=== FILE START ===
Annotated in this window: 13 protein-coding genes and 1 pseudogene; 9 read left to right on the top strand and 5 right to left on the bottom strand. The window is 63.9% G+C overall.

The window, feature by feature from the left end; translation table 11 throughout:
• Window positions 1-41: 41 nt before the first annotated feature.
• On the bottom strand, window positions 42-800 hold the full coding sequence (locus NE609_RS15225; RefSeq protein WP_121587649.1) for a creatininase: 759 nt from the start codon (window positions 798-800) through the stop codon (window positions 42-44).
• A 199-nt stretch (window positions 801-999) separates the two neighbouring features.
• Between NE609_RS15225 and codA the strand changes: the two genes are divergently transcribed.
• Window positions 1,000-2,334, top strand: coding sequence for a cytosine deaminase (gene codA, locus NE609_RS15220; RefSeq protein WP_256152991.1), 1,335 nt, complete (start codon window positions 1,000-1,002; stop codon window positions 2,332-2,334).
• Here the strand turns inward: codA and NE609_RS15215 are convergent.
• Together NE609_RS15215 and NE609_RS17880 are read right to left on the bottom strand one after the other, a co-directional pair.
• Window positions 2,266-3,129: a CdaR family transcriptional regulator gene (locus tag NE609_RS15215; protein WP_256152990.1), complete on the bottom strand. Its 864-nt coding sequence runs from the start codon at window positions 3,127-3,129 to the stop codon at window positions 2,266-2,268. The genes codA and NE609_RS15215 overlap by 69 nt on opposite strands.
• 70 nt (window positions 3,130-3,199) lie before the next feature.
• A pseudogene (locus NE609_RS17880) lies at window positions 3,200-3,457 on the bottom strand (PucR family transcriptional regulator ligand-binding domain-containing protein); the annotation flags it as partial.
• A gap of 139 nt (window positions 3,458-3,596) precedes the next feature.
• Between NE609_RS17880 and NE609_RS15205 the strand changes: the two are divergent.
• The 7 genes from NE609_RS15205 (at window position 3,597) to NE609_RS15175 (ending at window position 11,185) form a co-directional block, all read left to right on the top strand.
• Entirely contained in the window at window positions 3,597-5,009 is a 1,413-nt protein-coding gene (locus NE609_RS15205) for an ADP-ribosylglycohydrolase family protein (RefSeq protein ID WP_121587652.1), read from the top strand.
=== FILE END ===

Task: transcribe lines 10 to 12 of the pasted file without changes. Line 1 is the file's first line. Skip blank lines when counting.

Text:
• Window positions 2,266-3,129: a CdaR family transcriptional regulator gene (locus tag NE609_RS15215; protein WP_256152990.1), complete on the bottom strand. Its 864-nt coding sequence runs from the start codon at window positions 3,127-3,129 to the stop codon at window positions 2,266-2,268. The genes codA and NE609_RS15215 overlap by 69 nt on opposite strands.
• 70 nt (window positions 3,130-3,199) lie before the next feature.
• A pseudogene (locus NE609_RS17880) lies at window positions 3,200-3,457 on the bottom strand (PucR family transcriptional regulator ligand-binding domain-containing protein); the annotation flags it as partial.